Beyond Whistler

10 12, 2010

Skiing in the B.C. Interior

Veteran skiers surely recall when peak picking in B.C. was almost automatic, just a matter of flipping a quarter. Heads? Whistler. Tails? Blackcomb. But then after Intrawest worked their magic and snowballed the neighboring mountains into one supersized recreational haven in 1996 there was no more need for a coin toss.

Sure, Whistler Blackcomb’s 8,171 acres of deep powdery perfection may warrant multiple return visits, but if you are Whistlered out and want to avoid the extra throngs of ski bunnies and pipe riding snowboarders flocking to the staging grounds of the XXI Olympic Winter Games there are world class alternatives to explore in B.C.’s interior.

Mogul Ogling at Big White

Start your mountain adventure by flying nonstop from Toronto to Kelowna International Airport (both Air Canada and WestJet offer service). From there it’s just an hour shuttle to Big White Ski Resort where a winter wonderland awaits, offering everything from dog sledding and snowmobile tours to sleigh rides and spa treatments.

Of Big White’s 118 runs, “Exhibition” is the frosty Okanagen jewel’s pièce de résistance and it starts with a bang from the top of the Ridge Rocket Express. Its steeper gradient runs underneath the chair transforming your route into a stage for those who are comfortable letting their ski's rip for spectators’ overhead. The run then mellows as it meanders, leading into some wide-open terrain perfect for giant slalom turns on supreme corduroy.

As the slalom surface winds down, the final stretch provides a great roller to catch some air. When you’re tuckered out and have had your fill of blazing trails through champagne powder, unbuckle your ski boots and catch some R&R at Snowshoe Sam’s, voted Canada’s #1 ski bar by Ski Canada Magazine. Be sure to sip some of their famous gunbarrel coffee. The caffeine fix with a kick blends Oz brandy, dark crème de cacao, and Kahlua. What gives it it’s six shooter namesake is the Grand Marnier which is lit on fire and sloshed down the barrel of a Smith & Wesson before arriving in your sugar rimmed cup.

Another après ski hot spot to satisfy a case of the munchies or take in the sunset over the Monashee Mountains is the Happy Valley Day Lodge. In the evening you can order up a traditional horse drawn sleigh ride through Big White’s village with front door service to the restaurant of your choice. The Swiss Bear, Kettle Valley Steakhouse, and Coltino's Italian Ristorante are a few of the standouts. Afterwards journey into town to catch a performance of the Okanagan Symphony Orchestra which celebrates their 50th anniversary season in 2010. If this more of a buddy trip than a romantic jaunt you could instead opt for catching Kelowna’s hard-hitting WHL hockey team, the Rockets, in action. Sun Peaks Splendour With 3,678 acres of terrain, Sun Peaks, just under an hour’s drive from Kamloops airport (connections via Vancouver or Kelowna) to the heart of the resort’s village, is the second largest ski area in British Columbia. If you’re an advanced skier don’t skip “Spillway” accessible from the top of the crystal chair. It offers absolutely breathtaking views of the Sun Peaks valley below. Halfway down this cruisey black run, you’ll dip into the glades where you’ll find some amazing stashes of fresh powder.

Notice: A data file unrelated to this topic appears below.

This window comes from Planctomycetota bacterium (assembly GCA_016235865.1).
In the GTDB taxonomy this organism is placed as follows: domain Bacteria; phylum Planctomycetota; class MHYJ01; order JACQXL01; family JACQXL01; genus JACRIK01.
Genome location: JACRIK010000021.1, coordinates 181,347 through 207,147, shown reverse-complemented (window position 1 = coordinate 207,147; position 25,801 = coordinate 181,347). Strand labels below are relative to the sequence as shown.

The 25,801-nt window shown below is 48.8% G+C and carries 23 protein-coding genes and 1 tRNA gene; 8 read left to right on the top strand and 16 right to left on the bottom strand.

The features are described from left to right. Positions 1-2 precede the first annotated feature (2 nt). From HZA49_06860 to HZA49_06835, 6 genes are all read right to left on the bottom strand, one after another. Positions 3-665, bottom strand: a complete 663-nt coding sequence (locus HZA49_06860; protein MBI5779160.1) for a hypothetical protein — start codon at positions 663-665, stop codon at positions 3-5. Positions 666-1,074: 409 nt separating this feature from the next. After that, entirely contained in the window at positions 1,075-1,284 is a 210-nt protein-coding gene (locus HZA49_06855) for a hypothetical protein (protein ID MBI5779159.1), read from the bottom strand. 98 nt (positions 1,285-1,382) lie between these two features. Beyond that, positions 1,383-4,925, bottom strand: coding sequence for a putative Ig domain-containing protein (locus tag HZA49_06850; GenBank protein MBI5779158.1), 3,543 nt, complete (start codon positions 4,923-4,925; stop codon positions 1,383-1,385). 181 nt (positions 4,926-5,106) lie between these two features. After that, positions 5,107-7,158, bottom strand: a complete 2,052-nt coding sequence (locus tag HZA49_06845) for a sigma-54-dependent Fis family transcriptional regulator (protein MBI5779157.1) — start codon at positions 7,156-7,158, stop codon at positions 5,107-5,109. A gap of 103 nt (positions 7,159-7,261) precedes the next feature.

For some quirky family fun pull out your pitching wedge and let loose with a friendly game of Bingo Bango Bongo at Sun Peaks 9-Hole Snowshoe Golf course. The green, er, white fee is just $25 for adults and includes club and snowshoe rentals along with easy to spot coloured balls.

In the evening board the Sunburst Express Chairlift to the mid-mountain Sunburst Restaurant where you can indulge your taste buds in a three-course fondue dinner while enjoying some live music. Burn off those calories with a guided tour down torch lit slopes of the five-mile ski run. The signature massage at the sun peaks spa is an ethereal hot stone treatment sure to relieve your sore muscles. Steamy lava rocks will glide over your skin, knead away your stress and caress your body. The pampering procedure includes scalp and foot massage. Try to schedule your trip around the 12th annual Winter Wine Festival, January 16-24. Three night ‘ski, sip & stay’ packages start at $480 per person. At last year’s Okanagan Wine Country’s premiere to-do oenophiles from far and wide made the trek to Sun Peaks to partake in the late harvest sip fest. While there are a myriad of delectable events on tap including a chocolate & wine pairing and icewine seminars, the main event is the Progressive Tasting with over 20 participating wineries showcasing the best the Okanagan region has to tipple.

Cruising in a Sno-Limo

If you have a non-skiier in your party they can now feel the exhilaration of racing down the slopes thanks to sno-limo, a new mode of mountain transport where a “chauffeur” on ski’s steers you down mountain while you recline in a comfortable sled and just sit back and enjoy the ride. The novel service was conceived by British Columbia brothers Paul and Guy Auger. Initially the limo, a redesign of sit-skis popular with athletes with lower body limitations, was a means of getting their mother on the mountain so she could see her grandchildren ski up-close rather than waiting for them in the lodge and hearing of their adventures afterwards. Heated seats and a vibration dampening system assure a smooth ride and thanks to a nifty tech, hitching a ride on the chairlift doesn’t mean having to get up from your comfy perch between runs. Tours range from an hour to an entire day of high-octane sightseeing (running anywhere from $90-400). The B.C.-bred service is available at Big White, Sun Peaks, Grouse Mountain and Whistler.

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